The six papers in part two demonstrate different aspects of the research program Leading Houses, namely the VET and PET (Professional Education and Training) related issues that are grouped together into priority theme based on policy making decisions, which is initiated by the Swiss Federal Office for Professional Education and Technology (OPET). This review will not go deep into this part of the book.

The six papers in part three turn to the theme of learning and curriculum.
Doyle’s article (175-188) takes a very deep reflection on the role “competency” is playing in curriculum as well as in scientific research on curriculum. After interpreting the nature of curriculum work as “interpretation and design” and “a theory of content”, Doyle uses the “activity theory” as an instrument to analyze educative activity; then he goes on to show how research on task in curriculum could provide useful insights into the fate of curriculum in teaching reality and how authenticity as curriculum theory could improve our understanding of the curricularization process. Based on the different perspectives mentioned above Doyle comes to the conclusion that “competency does not remain inert as one goes about inventing and carrying out design” and is a “blurred category” because of “the shifting contexts and the interpretive processes involved” (186).

The article written by Pellerino, Goldman, Lawless and Brown (189-199) pays attention to a very different dimension of the VET research, namely the accessibility and sharing of contemporary knowledge which appears mainly in academic publications among instructors who work with teachers or school leadership personnel. The authors regard the access to quality resources and tools supporting teacher education helpful in bringing knowledge into practice. Concretely speaking, the paper introduces the basic features of web-based system AIM (Adaptable Instructional Materials), the objectives of which are mainly supporting “engagement with the concepts and issues” in scientific reports and supporting “instructors with resources and activity ideas that they can use to create course”, as well as how the system is used (190).

Part four of this book deals in four papers with aspects of social and emotional learning under the special focus of sharing competencies.

By reflecting on the fundamental meaning, value of scientific research and its relevance to educational practice concerning emotional experience and learning motivation, Krapp raises mainly two questions in his paper (261-276), namely, to which extent do scientific explanations differ from everyday interpretations, and does highly valued empirical research in certain domain always provide practically useful information for praxis? The author outlines the everyday belief about the interrelations between emotional experiences, motivation and learning and compares this with the interpretation of them from the perspective of psychological theories. As conclusion the author gives some very interesting statements: it is inappropriate to evaluate the “state of art” of certain research field in a simple way because “the primary products of research are highly specified contributions to an ongoing virtual discussion on the basis of publications and presentations at scientific meetings” (272); although there is “no essential difference” between everyday explanations and scientific theories concerning the superordinated relations between emotional and motivational factors on the one hand and learning behavior and academic achievement on the other hand, “clear and substantial differences” take place when it comes to interpret “specific phenomena and single relations within this theoretical framework” due to “specificity and accuracy of concepts and the elaborateness of explanatory hypotheses” of scientific theory (272). The author goes on and argues that although the practical utility is usually not a prominent criterion in formal evaluation procedures and therefore rarely a major aspect in research decisions, researchers doing empirical study shall “reflect much more seriously about the ultimate aim” of research endeavors because “applied sciences bear responsibility for the improvement of problem solving in a certain domain of professional practice” (273).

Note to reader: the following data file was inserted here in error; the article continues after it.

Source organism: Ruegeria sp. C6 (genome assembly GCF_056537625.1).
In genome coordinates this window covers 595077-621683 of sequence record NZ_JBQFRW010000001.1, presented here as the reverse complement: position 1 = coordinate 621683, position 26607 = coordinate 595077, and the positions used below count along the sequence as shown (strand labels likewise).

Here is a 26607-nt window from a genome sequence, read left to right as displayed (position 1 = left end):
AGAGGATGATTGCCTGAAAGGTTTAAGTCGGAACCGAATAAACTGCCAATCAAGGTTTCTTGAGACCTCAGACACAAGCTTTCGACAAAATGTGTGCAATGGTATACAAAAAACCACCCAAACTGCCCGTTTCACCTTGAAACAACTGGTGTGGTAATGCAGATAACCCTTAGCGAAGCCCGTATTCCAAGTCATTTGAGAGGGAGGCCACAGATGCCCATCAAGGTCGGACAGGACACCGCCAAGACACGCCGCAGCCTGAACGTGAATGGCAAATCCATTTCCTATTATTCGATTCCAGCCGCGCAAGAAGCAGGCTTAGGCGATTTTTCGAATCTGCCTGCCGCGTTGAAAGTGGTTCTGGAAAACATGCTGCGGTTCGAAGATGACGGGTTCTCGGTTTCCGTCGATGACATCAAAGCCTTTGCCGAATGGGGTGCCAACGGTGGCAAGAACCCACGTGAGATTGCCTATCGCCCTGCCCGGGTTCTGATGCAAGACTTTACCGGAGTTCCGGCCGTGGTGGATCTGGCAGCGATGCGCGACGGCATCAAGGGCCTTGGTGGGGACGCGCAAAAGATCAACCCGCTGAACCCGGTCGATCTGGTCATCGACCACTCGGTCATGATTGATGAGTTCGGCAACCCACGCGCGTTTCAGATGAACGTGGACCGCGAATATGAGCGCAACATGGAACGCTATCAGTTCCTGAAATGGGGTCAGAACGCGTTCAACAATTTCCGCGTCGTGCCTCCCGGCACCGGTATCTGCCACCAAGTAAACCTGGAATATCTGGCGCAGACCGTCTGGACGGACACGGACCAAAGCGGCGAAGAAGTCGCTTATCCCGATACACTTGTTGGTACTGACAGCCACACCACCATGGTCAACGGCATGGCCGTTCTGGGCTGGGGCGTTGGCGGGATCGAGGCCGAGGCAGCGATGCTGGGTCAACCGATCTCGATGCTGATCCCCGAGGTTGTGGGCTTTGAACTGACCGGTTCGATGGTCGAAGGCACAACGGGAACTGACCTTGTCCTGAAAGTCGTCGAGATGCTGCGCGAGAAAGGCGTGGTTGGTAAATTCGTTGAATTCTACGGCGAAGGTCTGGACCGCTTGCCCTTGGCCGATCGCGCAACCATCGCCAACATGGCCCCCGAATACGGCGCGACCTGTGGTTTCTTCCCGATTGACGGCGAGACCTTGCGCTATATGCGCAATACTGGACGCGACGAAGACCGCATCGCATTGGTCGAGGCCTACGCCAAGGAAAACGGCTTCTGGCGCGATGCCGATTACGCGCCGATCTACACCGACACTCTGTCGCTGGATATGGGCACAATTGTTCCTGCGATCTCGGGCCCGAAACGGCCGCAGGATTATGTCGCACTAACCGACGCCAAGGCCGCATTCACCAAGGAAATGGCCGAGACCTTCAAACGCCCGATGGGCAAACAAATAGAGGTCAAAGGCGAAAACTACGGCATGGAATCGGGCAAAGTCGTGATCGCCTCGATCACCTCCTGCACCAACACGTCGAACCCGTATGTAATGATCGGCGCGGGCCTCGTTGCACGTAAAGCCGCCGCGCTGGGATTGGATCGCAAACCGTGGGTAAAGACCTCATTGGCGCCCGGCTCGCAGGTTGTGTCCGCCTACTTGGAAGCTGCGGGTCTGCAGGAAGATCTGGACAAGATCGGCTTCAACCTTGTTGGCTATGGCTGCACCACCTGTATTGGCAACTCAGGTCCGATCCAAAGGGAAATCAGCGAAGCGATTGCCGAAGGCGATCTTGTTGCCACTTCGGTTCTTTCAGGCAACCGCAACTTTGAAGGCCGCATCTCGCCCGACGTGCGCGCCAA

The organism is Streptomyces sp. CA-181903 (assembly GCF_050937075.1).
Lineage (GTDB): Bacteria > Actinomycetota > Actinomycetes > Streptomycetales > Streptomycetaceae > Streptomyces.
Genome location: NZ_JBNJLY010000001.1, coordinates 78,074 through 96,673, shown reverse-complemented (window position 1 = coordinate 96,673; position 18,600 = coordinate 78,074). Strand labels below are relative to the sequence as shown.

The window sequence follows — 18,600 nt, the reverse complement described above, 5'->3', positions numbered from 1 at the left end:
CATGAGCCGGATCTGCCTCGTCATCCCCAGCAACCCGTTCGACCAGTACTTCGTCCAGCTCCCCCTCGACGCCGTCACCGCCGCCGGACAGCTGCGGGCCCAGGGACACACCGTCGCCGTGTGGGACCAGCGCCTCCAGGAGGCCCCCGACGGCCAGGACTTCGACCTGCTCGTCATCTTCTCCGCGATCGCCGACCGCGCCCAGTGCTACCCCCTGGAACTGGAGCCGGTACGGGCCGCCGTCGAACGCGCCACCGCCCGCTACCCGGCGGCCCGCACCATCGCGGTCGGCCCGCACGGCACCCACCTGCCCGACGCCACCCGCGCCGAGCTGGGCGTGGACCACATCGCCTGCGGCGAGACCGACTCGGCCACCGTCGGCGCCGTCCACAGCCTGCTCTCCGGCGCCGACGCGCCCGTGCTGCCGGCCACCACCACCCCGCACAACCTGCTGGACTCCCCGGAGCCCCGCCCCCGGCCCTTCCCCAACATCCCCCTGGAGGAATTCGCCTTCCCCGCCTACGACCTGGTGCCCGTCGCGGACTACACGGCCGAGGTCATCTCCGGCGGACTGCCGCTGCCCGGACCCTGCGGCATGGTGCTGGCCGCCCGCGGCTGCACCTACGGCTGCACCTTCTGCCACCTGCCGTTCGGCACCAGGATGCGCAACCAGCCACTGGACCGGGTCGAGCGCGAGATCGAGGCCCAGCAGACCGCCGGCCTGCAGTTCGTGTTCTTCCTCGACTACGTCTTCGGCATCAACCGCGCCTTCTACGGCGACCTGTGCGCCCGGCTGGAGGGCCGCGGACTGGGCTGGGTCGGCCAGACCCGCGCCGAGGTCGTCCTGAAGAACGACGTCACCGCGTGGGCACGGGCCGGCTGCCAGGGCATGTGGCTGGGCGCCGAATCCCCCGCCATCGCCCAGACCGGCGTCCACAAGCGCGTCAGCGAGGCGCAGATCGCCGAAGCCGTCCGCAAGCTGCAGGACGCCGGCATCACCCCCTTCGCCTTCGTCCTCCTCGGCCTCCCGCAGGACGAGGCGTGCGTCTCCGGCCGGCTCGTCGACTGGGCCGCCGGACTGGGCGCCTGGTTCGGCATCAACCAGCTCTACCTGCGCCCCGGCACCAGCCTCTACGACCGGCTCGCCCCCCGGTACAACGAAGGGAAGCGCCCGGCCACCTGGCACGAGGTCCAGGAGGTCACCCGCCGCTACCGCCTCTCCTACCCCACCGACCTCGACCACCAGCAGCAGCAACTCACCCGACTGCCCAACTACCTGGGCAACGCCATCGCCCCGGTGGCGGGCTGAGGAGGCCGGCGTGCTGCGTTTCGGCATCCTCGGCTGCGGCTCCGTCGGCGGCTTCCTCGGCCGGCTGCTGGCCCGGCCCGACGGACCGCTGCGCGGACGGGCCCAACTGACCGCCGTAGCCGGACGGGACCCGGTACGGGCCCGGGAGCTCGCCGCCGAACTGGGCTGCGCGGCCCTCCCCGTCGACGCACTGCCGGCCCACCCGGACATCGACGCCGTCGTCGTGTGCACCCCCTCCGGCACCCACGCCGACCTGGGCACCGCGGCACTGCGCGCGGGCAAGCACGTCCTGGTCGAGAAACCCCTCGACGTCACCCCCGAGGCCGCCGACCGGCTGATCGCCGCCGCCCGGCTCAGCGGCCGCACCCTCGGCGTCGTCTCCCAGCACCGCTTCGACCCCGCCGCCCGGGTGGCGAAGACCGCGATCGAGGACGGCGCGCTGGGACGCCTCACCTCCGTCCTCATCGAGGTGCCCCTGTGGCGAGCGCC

Compared with the paper by Krapp, the research of Lehtinen and Palonen’s (277-291) represents a more empirical approach in studying the social aspects of learning. Intending to figure out the differences between experts and novices concerning their network characteristics, the degree of intentionality of experts in building and managing their social network and resources, as well as the influences of transitional periods on personal networks, the research applies different data collection methods including content analysis of curriculum vitae of participants, interview and questionnaire of social network. The results indicate apparent differences between experts and novices regarding not only the amount of social network but also its type: the experts have both internal and external networks, the latter serving as the most important strategic sources of information, whereas for the novices the “immediate environment of the company” (289) plays the critical role. Furthermore, the experts intentionally construct their social sources for their professional development and have several transitions in their working history.